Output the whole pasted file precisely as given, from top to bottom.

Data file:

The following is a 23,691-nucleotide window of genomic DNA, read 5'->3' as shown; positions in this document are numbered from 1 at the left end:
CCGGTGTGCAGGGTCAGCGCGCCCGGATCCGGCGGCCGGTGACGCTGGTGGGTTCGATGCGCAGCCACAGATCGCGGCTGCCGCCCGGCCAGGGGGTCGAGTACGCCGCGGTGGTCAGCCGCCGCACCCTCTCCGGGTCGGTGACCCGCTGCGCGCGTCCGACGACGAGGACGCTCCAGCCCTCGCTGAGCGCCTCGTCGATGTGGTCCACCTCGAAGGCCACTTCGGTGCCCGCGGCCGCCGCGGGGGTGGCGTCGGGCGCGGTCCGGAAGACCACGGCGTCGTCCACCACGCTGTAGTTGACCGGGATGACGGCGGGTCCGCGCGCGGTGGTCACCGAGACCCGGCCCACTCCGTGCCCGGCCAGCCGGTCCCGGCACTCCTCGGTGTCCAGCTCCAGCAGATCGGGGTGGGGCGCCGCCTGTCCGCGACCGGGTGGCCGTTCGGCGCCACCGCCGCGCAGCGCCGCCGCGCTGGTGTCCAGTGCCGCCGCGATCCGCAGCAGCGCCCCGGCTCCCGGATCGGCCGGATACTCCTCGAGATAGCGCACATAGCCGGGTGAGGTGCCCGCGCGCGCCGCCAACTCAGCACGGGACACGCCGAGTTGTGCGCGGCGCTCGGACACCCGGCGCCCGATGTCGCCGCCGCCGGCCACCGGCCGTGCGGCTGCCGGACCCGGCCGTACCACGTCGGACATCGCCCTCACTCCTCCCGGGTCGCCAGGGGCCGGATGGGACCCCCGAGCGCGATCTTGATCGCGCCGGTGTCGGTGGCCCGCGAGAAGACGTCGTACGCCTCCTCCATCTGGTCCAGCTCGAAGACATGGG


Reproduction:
The following is a 23,691-nucleotide window of genomic DNA, read 5'->3' as shown; positions in this document are numbered from 1 at the left end:
CCGGTGTGCAGGGTCAGCGCGCCCGGATCCGGCGGCCGGTGACGCTGGTGGGTTCGATGCGCAGCCACAGATCGCGGCTGCCGCCCGGCCAGGGGGTCGAGTACGCCGCGGTGGTCAGCCGCCGCACCCTCTCCGGGTCGGTGACCCGCTGCGCGCGTCCGACGACGAGGACGCTCCAGCCCTCGCTGAGCGCCTCGTCGATGTGGTCCACCTCGAAGGCCACTTCGGTGCCCGCGGCCGCCGCGGGGGTGGCGTCGGGCGCGGTCCGGAAGACCACGGCGTCGTCCACCACGCTGTAGTTGACCGGGATGACGGCGGGTCCGCGCGCGGTGGTCACCGAGACCCGGCCCACTCCGTGCCCGGCCAGCCGGTCCCGGCACTCCTCGGTGTCCAGCTCCAGCAGATCGGGGTGGGGCGCCGCCTGTCCGCGACCGGGTGGCCGTTCGGCGCCACCGCCGCGCAGCGCCGCCGCGCTGGTGTCCAGTGCCGCCGCGATCCGCAGCAGCGCCCCGGCTCCCGGATCGGCCGGATACTCCTCGAGATAGCGCACATAGCCGGGTGAGGTGCCCGCGCGCGCCGCCAACTCAGCACGGGACACGCCGAGTTGTGCGCGGCGCTCGGACACCCGGCGCCCGATGTCGCCGCCGCCGGCCACCGGCCGTGCGGCTGCCGGACCCGGCCGTACCACGTCGGACATCGCCCTCACTCCTCCCGGGTCGCCAGGGGCCGGATGGGACCCCCGAGCGCGATCTTGATCGCGCCGGTGTCGGTGGCCCGCGAGAAGACGTCGTACGCCTCCTCCATCTGGTCCAGCTCGAAGACATGGG